One in five Irish firms hit by data breaches this year

Philip Nolan, partner at Mason Hayes & Curran; Seamus Carroll, head of the data protection unit in the Department of Justice and Equality; and Sarah Stephens, head of cyber & commercial E&O at Aon Risk Solutions, at a conference held by Aon Risk Solutions

John Mulligan

Over a fifth of Irish companies have been hit by data breaches in the past 12 months and nearly three-quarters of firms are exposed to the risk of hacking through their use of third parties, a new report claims.

Aon Risk Solutions told a conference on cyber security in Dublin that two-thirds of Irish companies are also allowing their employees to access confidential company files via their own electronic devices.

And although the risk of having data compromised is high, Aon said that only 22pc executives at board or management level are actively addressing cyber-risk management.

Aon said that based on data inputs from more than 1,200 Irish companies into the Aon Cyber Diagnostic Tool, it found that 92pc of firms are exposed to cyber risk - a figure that's higher than the global average, which stands at 86pc.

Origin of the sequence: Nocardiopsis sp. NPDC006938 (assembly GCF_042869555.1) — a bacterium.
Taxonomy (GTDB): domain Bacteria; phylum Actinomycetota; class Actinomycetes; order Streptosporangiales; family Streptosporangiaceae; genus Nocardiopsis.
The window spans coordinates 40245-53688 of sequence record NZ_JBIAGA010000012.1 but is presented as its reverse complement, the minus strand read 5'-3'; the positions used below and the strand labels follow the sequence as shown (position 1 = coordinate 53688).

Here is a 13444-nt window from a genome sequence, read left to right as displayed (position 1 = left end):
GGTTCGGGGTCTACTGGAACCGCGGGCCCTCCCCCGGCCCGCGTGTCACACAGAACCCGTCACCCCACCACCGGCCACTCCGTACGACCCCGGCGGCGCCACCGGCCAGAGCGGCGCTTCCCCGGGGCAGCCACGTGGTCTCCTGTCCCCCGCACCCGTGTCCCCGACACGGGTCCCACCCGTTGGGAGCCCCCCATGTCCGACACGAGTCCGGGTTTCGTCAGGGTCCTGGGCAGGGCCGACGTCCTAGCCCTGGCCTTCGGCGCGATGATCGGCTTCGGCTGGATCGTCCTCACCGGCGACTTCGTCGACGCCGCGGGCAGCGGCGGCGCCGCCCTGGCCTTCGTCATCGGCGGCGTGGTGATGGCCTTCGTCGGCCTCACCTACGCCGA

"The digital interconnectivity of business operations, suppliers and customers in today's world has resulted in organisations being increasingly exposed to cyber-attacks," said Sarah Stephens, who is head of cyber risk for EMEA at Aon Risk Solutions.

"As the technology sector evolves and companies become more reliant on cloud computing, big data and social media the cyber risk threat continues to grow," she added.

There have been a number of high-profile data breaches in recent years.

During the summer, gambling firm Paddy Power revealed that it had been the target of a massive hack in 2010, which resulted in the theft of personal details belonging to over 649,000 customers.

This week, US home improvement chain giant Home Depot said that it may have been the subject of a data breach.

US banks including JP Morgan were also recently hacked, with a huge amount of data stolen. It's suspected the hacks were backed by the Russian government.